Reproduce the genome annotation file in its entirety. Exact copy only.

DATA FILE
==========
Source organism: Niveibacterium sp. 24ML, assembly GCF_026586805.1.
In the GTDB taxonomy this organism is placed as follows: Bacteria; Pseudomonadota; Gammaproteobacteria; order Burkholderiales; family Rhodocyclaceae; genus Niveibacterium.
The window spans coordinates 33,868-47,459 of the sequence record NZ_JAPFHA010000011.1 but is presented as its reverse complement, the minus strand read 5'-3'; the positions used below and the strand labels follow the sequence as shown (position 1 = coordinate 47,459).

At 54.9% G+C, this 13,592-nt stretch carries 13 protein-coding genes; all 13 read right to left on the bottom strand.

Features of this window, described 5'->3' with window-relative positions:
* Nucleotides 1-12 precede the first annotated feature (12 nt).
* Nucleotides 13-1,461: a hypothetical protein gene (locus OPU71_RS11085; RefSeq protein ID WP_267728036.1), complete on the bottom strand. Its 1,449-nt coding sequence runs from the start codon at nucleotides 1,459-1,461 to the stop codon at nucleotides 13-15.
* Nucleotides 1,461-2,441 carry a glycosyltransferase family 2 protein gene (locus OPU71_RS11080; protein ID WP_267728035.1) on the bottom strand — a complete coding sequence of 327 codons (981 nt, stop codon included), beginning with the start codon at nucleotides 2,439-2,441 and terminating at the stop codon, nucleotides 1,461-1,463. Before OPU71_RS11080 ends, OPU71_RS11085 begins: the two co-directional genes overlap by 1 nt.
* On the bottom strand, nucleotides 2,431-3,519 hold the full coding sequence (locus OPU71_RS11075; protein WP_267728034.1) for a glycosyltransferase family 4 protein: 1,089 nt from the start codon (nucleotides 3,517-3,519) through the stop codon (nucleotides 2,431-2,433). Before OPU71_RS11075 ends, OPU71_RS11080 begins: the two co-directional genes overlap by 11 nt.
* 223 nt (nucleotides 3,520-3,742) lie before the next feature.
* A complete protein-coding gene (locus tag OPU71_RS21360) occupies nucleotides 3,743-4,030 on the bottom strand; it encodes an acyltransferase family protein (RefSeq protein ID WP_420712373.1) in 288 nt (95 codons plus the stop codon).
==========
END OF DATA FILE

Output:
Source organism: Niveibacterium sp. 24ML, assembly GCF_026586805.1.
In the GTDB taxonomy this organism is placed as follows: Bacteria; Pseudomonadota; Gammaproteobacteria; order Burkholderiales; family Rhodocyclaceae; genus Niveibacterium.
The window spans coordinates 33,868-47,459 of the sequence record NZ_JAPFHA010000011.1 but is presented as its reverse complement, the minus strand read 5'-3'; the positions used below and the strand labels follow the sequence as shown (position 1 = coordinate 47,459).

At 54.9% G+C, this 13,592-nt stretch carries 13 protein-coding genes; all 13 read right to left on the bottom strand.

Features of this window, described 5'->3' with window-relative positions:
* Nucleotides 1-12 precede the first annotated feature (12 nt).
* Nucleotides 13-1,461: a hypothetical protein gene (locus OPU71_RS11085; RefSeq protein ID WP_267728036.1), complete on the bottom strand. Its 1,449-nt coding sequence runs from the start codon at nucleotides 1,459-1,461 to the stop codon at nucleotides 13-15.
* Nucleotides 1,461-2,441 carry a glycosyltransferase family 2 protein gene (locus OPU71_RS11080; protein ID WP_267728035.1) on the bottom strand — a complete coding sequence of 327 codons (981 nt, stop codon included), beginning with the start codon at nucleotides 2,439-2,441 and terminating at the stop codon, nucleotides 1,461-1,463. Before OPU71_RS11080 ends, OPU71_RS11085 begins: the two co-directional genes overlap by 1 nt.
* On the bottom strand, nucleotides 2,431-3,519 hold the full coding sequence (locus OPU71_RS11075; protein WP_267728034.1) for a glycosyltransferase family 4 protein: 1,089 nt from the start codon (nucleotides 3,517-3,519) through the stop codon (nucleotides 2,431-2,433). Before OPU71_RS11075 ends, OPU71_RS11080 begins: the two co-directional genes overlap by 11 nt.
* 223 nt (nucleotides 3,520-3,742) lie before the next feature.
* A complete protein-coding gene (locus tag OPU71_RS21360) occupies nucleotides 3,743-4,030 on the bottom strand; it encodes an acyltransferase family protein (RefSeq protein ID WP_420712373.1) in 288 nt (95 codons plus the stop codon).